West Kelowna’s mayor is going public with his frustration with B.C. Premier John Horgan over the province’s new speculation tax.
In a Facebook post over the weekend, Doug Findlater blasted Horgan for first agreeing to a meeting and then not responding to any attempts to set a date for that meeting.
“No response to what was agreed to as having a meeting on the SPEC (sic) tax,” wrote Findlater. “No reply to my email, and others who have requested a meeting with the Premier have not had a reply. Bad form at best.”
On Monday, Findlater said Horgan agreed to the face-to-face early last month after he and other politicians in municipalities affected by the controversial new tax crashed an NDP meet-and-greet session in Penticton prior to Horgan’s appearance at a south Okanagan winery.
“We are continuing to fight and oppose this as hard as we can,” said Findlater, who met with Finance Minister Carole James in March to discuss the impact of the tax on West Kelowna. That meeting, however, did not produce what West Kelowna wants—an exemption from the tax.
Introduced in February’s B.C. budget, the tax will slap a 0.5 per cent levy this year on properties owned by B.C. and non-B.C. residents, properties that are not their primary residences. While it would remain at 0.5 per cent for B.C. residents in 2019, for out-of-province Canadians, it will jump to one per cent in 2019 and two per cent for non-Canadian owners of B.C. property. The government has said a refundable tax credit will be available to B.C. residents to help offset the tax.
The tax would be applicable in West Kelowna, Kelowna, Metro Vancouver, the Capital Regional District (excluding the Gulf Islands and the Strait of Juan de Fuca), Nanaimo-Lantzville, Abbotsford, Chilliwack and Mission.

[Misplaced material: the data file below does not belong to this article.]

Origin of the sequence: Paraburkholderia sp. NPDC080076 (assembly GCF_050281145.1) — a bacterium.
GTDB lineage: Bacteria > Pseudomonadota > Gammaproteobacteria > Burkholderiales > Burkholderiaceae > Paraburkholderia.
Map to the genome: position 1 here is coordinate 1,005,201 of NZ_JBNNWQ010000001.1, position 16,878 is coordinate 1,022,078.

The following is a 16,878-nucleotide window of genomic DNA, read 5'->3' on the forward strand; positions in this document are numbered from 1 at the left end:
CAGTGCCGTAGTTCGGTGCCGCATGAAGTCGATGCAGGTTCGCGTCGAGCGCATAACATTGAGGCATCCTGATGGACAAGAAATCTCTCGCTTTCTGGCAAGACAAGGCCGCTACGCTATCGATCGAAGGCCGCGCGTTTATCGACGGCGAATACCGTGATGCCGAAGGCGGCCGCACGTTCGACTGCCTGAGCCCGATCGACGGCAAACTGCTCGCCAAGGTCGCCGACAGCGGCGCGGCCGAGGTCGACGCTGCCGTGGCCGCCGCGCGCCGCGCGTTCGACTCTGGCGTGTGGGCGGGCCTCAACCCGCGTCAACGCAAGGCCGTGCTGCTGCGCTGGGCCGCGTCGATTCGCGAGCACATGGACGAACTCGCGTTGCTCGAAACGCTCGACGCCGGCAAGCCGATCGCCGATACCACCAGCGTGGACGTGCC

Findlater said he wants West Kelowna excluded and argues the tax is already having an impact on a number of fronts in his city, including the housing market, construction, development, tourism, the hospitality industry and city infrastructure.
The city argues the new tax is scaring off new development and costing West Kelowna revenue from new construction and development cost charges, which West Kelowna uses to pay for some infrastructure.
The city has estimated if the new provincial speculation tax has the impact predicted, it could mean future annual residential property tax increases could jump into the five per cent range from the current two per cent range.
Meanwhile, Findlater said it appears West Kelowna is not the only municipality being snubbed by Horgan when it comes to a meeting over the speculation tax. He said he recently spoke to Kelowna Mayor Colin Basran and was told Horgan has also not responded to his request for a meeting either. Basran and City of Kelowna staff has voiced similar concerns about the impact of the tax Kelowna’s economy.
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